MIAMI, Fla.—The victory dance was dedicated to Nebraska’s Cornhuskers at plush Indiana Creek Country Cloud on Biscayne Bay Wednesday night. What a delightful melody it was!
Coach Bob Devaney’s Big Eight champions earned all the tributes they heard at the post-game party by mastering Auburn, 13 to 7, before a spillover crowd of 72,647 at the thirtieth anniversary Orange Bowl contest.
Nebraska wrapped its scoring into the first 16 minutes and 55 seconds, then preserved its lead with a gallant defense in a hair-raising finish.
Take the world of a neutral, Sports Editor Jimmy Burns of the Miami Herald.
“It was true what they said about Nebraska being a big, strong and resourceful football team,” Burns wrote. “The Cornhuskers lived up to that reputation here…”
From Quarterback Denny Claridge’s record-breaking touchdown run of 68 yards on the second play of the game to Co-Captain John Kirby’s demolition of Jimmy Sidle’s all-or-nothing pass with 90 seconds to go, Nebraska had victory in its hands.
The tremendous scare posed by Auburn’s late drive to the Husker 11 cannot be shrugged off. But Nebraska fans cherish eh memory of a blazing first half in which the Southeastern Conference foe was convincingly — and convulsively — whipped.
At the half, Nebraska led by 13 to 0 and showed a vast superiority in total offense of 182 yards to 72. Auburn had averaged a scant 1.6 yards on 15 ground missions.
The only time the enemy go past its own 45-yard line during the first two periods was when a personal foul penalty moved the football 15 yards to the Nebraska 40.
The shocking run by Claridge started as a simple line-loosener. But so savage was the blocking that he breezed past the line of scrimmage and through the right side.
Once the 222-pounder senior angled close to the sideline, it was a straightaway race with Auburn Halfback Billy Edge. When Edge made a lunging try for a tackle just inside the Husker 20, he got only a jarring stiff-arm.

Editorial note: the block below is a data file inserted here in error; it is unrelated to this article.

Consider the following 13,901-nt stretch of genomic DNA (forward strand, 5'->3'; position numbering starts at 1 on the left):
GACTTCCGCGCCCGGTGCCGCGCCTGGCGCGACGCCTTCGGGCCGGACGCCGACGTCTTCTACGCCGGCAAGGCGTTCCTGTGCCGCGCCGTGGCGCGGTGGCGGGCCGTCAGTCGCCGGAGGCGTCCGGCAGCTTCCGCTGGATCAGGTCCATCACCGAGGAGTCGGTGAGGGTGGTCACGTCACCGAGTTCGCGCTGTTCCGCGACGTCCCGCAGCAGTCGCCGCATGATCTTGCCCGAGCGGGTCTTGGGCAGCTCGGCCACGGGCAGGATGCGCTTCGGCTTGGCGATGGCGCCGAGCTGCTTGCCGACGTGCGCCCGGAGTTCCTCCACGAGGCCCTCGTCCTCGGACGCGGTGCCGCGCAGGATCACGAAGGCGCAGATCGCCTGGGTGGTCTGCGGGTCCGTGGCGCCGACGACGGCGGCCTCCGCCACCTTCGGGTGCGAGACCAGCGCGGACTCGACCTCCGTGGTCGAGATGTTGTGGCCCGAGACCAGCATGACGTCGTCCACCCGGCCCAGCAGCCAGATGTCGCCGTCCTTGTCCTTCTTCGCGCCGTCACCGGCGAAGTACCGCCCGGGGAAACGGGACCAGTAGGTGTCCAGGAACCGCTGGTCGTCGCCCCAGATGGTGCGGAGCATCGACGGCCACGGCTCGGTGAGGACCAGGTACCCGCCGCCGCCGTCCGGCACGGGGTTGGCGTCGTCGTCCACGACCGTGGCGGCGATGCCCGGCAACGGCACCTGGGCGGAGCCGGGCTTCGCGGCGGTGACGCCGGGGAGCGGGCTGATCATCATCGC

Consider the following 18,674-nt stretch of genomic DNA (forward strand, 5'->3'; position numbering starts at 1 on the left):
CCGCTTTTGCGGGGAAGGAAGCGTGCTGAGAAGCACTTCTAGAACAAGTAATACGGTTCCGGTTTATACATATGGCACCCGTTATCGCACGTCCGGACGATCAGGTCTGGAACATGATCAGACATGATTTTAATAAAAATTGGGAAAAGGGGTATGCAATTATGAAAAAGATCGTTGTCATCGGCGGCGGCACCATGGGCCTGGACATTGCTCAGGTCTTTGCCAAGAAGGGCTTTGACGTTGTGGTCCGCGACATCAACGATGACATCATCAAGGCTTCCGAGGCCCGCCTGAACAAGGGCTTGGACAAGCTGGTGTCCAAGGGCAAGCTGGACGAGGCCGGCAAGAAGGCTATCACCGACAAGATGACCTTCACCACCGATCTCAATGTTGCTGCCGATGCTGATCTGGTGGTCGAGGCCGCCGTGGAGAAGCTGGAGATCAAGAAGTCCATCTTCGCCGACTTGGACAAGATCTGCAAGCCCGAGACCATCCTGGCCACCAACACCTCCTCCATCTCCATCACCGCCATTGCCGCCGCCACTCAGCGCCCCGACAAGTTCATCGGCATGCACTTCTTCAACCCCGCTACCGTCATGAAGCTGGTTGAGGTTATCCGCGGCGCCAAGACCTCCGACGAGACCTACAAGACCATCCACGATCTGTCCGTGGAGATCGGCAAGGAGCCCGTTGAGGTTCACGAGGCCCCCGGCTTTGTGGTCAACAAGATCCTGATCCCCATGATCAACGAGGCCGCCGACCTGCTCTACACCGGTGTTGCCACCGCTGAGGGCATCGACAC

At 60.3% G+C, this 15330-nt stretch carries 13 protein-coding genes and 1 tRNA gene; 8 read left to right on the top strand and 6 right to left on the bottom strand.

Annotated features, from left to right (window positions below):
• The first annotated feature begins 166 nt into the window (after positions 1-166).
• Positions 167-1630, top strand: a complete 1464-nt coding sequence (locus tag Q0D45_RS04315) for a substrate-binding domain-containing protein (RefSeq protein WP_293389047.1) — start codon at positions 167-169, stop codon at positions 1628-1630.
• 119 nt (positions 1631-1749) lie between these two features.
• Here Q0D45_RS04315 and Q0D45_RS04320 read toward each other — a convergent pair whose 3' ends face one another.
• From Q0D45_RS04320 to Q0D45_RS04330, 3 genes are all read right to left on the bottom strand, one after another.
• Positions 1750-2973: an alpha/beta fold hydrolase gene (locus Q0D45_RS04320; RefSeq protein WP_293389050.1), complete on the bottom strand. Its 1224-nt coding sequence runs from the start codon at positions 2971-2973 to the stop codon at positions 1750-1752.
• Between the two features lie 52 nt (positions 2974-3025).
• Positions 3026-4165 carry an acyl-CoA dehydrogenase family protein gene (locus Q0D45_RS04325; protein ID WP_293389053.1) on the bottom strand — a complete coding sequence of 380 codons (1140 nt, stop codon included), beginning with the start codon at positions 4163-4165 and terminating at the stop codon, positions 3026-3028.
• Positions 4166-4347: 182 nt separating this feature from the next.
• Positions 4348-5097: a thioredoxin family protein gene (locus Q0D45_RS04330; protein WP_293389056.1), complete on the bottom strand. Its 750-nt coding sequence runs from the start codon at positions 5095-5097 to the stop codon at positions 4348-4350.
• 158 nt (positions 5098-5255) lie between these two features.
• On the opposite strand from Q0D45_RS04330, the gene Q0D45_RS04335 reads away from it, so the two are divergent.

That run was one yard better than the Orange Bowl’s record scrimmage sprint by Mississippi’s Ned Peters in 1936.
On paper, Auburn had all the kicking edge.
On the field, Nebraska took the honors.
Dave Theisen, senior back from Milwaukee gave Nebraska a 7-to-0 edge with one minutes and 13 seconds elapsed when he kicked from placement with Fred Duda holding. That followed the Claridge run.
Later in the first period, after Nebraska had swept 44 yards to the Auburn 14, Theisen booted a 31-yard goal.
In the second quarter, four plays after Sophomore End Tony Jeter had recovered a fumble on the Auburn 22, Theisen clicked on a 36-yard kick for a field goal.
Both goals by the former Marquette University player topped the record 1939 boot of Tennessee's Bowden Wyatt.
Also prominent in this category were End Larry Tomlinson’s three kick-offs, two of which flew into the end zone and could not be returned.
Claridge averaged 38.2 yards on seven punts, none of which were returned. Nebraska picked up 114 yards on kick returns, compared with Auburn’s 18.
Did the Huskers unconsciously play with a little less fury the second half? That’s possible — and understandable.
At any rate, Auburn, ranked fifth in the final national poll, made a great comeback. The rally began to take form midway in the third quarter when the Tigers from Alabama started a 71-yard march.
IT was climaxed by All-America Sidle’s 13-yard sprint around his left end with a powerhouse blocking escort.
Woody Woodall’s kick produced the final point of the day.
Yet to come was Auburn’s fourth-quarter challenge, which covered 69-yards — mostly on Sidle’s aerial work — and consumed six minutes.
After the game, Coach Jordan was asked why Sidle hadn’t run instead of throwing the pass which Kirby knocked off course. Jordan’s answer was ample testimony that Nebraska’s heroic line still was a vital force despite the hot weather.
Said Jordan: “Our people in the press box just didn’t think we could get it across by running.”
At the post-game party, Emcee Curt Gowdy, ABC-TV sportscaster, declared that N.U. Tackle Monte Kiffin had played as great a second half as he had seen all season.
The party was missed by Huskers Lloyd Voss and Kirby, who flew to Memphis to join drills for the Senior Bowl Saturday, and Bob Brown, who was reported on his way to the Challenge Bowl in Corpus Christi, Tex.
The next Orange Bowl business will be negotiation regarding a possible new contract with the Big Eight. Neither group has expressed its desire.
Nebraska’s victory gave the conference a 7-4 edge for the consecutive years of its Miami representation. It was the first Big Eight triumph in four tests against Southeastern conference teams.